A Memory | 11 Years Ago

9.11.2012

I had class late that morning so I didn't set my alarm.  As I'm slowly waking up, I hear a faint tapping at my bedroom door.  Grace opens it just a crack.

"Hey, Steph.  Are you up yet?"

"Not really."

She said classes were canceled for the day.  Hers ended early and everyone was sent home.

"Why?"

"Yeah, there was some big plane crash in New York."

What?  What was she talking about?  We lived in Chicago.  Why would she be sent home because of a plane crash in New York?

She pointed to a photo I had up on my wall.  It was a postcard showing the silhouette of a man playing a saxophone with the New York City skyline in the background.  I bought it from a little touristy shop in Times Square the first time I went to New York.  The first time I fell in love with that beautiful, vibrant city.

"A plane crashed into those towers.  They're not there anymore."

She went into the living room and turned on the TV.  It took a while before I realized the weight of what she said.  After a few minutes of listening to the news chatter spilling over from the next room, I finally got up.

"Come here, Steph.  You need to come see this."

We sat there on our futon in our mismatched apartment.  The kind of apartment befitting three college sophomores.  Our cat, George, stared outside the window.  We stared at the TV.  Confused, mesmerized, scared, uncertain.  Who did we know in New York?  What about D.C.?  Her family was on the East Coast - could any of them have been in New York that day?

After a few hours of endless news, I couldn't take it anymore.  I had to get outside.  I went for a walk around the neighborhood.  We lived near a very busy intersection - the kind with constant traffic, not just rush hour traffic.  But not that day.  On that day only a few empty buses passed by every now and then.  No cars at the stop light.  No people on the sidewalks.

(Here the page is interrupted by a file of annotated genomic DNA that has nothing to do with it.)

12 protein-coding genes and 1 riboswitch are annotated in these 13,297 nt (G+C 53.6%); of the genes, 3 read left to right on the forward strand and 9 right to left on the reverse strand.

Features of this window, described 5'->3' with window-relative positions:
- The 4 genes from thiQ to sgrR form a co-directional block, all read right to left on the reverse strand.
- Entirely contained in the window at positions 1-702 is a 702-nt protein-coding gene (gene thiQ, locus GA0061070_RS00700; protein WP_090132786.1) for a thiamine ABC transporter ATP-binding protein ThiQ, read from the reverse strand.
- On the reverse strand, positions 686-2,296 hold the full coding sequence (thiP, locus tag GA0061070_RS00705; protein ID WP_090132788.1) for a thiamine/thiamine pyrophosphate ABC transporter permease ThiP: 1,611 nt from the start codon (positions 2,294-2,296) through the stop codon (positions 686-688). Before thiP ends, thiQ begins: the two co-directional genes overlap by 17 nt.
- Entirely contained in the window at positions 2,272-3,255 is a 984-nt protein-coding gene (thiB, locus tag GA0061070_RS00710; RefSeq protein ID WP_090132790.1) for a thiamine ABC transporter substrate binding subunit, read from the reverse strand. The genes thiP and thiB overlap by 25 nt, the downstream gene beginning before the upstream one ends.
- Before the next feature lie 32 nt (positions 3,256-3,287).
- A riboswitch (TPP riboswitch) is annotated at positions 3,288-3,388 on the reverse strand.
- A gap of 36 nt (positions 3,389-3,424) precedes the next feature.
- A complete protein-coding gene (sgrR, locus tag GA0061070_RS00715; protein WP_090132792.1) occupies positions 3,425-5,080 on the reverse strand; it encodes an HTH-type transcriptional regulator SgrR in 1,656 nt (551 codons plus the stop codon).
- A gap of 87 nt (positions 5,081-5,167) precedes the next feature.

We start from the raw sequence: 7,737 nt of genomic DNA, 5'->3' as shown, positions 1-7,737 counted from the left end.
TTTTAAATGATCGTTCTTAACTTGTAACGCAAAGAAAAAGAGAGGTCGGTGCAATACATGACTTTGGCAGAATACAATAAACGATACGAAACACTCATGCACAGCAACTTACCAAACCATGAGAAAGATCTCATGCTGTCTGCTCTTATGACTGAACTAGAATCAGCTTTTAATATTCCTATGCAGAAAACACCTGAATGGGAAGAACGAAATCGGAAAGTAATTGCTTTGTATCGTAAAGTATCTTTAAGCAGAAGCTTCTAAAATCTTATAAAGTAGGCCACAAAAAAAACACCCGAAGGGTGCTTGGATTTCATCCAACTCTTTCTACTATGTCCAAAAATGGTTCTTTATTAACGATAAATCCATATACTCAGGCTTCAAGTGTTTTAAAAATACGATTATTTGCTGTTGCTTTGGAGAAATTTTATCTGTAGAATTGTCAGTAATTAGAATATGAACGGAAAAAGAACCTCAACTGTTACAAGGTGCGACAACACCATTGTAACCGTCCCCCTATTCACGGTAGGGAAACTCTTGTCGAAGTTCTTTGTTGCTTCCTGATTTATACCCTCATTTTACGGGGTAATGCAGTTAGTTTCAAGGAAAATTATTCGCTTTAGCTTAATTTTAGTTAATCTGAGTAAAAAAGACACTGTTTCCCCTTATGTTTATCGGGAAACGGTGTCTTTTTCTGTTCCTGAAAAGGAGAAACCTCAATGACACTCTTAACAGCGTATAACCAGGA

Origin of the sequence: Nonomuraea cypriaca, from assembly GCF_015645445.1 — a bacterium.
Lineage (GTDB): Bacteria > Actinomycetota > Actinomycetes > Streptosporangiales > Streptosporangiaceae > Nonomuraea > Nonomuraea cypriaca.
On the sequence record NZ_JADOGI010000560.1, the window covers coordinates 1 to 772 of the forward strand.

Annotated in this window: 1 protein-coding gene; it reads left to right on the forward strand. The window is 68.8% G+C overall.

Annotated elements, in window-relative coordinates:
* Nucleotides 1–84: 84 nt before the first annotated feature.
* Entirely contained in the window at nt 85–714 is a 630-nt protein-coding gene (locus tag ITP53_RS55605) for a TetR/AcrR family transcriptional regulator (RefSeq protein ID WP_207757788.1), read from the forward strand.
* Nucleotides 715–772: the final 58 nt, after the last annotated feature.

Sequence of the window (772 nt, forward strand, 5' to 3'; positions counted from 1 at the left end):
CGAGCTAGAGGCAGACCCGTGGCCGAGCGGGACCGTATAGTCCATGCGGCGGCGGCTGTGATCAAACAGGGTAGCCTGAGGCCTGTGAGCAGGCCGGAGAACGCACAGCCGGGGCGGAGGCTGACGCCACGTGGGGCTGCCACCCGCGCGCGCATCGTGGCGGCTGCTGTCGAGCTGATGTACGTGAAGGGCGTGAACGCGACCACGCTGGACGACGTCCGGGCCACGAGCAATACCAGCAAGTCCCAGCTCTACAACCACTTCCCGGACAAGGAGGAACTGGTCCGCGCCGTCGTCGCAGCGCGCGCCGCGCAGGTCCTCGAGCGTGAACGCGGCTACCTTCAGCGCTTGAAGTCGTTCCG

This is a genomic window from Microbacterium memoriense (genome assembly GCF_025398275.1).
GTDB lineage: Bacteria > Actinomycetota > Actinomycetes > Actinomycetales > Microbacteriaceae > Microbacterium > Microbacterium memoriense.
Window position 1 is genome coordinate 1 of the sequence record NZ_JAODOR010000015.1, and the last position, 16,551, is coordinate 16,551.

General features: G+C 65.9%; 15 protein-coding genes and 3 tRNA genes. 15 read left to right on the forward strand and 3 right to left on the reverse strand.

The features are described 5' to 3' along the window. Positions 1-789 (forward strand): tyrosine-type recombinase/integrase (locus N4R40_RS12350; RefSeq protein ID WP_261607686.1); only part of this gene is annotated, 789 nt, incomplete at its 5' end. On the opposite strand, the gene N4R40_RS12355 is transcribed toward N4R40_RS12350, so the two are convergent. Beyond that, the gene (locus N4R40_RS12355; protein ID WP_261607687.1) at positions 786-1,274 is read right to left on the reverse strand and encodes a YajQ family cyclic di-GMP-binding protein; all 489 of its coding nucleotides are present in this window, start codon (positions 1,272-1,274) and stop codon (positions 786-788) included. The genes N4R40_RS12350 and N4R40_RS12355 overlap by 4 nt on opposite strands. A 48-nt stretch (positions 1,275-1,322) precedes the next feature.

I wandered a bit more.  Some cheap-o hair salon was open.  Super-Cuts.  Or maybe it was Rio's.  The Blockbuster down the street was open, too.  I got a hair cut.  Why not?  The day was already strange enough.  Four inches less hair and some new bangs later, I stopped at the Blockbuster and rented Clerks.  Nikki was home by the time I got back so we watched it together, then slowly made our way through our own DVD collection, checking the news in between movies but too overwhelmed to really watch closely.  It was almost an average Tuesday.  Almost.  Now it's a Tuesday I will never forget.

9 Comments:

  1. It's sad to think, I don't believe anyone in our generation will forget where they were or what they were doing that day

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  2. it is crazy to think 11 years already, it was a strange time, felt like we were watching a movie and then it hits you this isn't a movie, it is people's lives and the actions of a handful of men were disgusting and so selfish to end all of those innocent lives

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  3. Very well stated. You and I were both college sophomores at that time. It was, and remains, such a devastating event to have to comprehend.

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  4. you captured how surreal that day was (the cars not being at the intersection). how we all were so connected and effected by the same thing (which rarely happens). i was in high school right outside dc (saw the pentagon burning from our football field), and it was just so damn surreal. you put it into words for me.

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  5. Wow. You captured that day perfectly. A similar experience for many people. My Dad called to wake me up with the news and my roommates and I just stared at the screen for the longest time until we turned it off and went outside and just stared at the trees for what seemed like hours.

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  6. love this post <3 never forget
    p.s. i'm your newest follower :)

    xo brie
    www.sophistifunkblog.com

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  7. What a thoughtful memory. I think it's great to remember. Beautiful post.

    http://shannonhearts.blogspot.com/

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  8. It was such an eerie day, right? Wow.. I feel like I was there with you ..You describe it so well. So sad:-(


    ♥Janette
    http://janettethejongleur.blogspot.com

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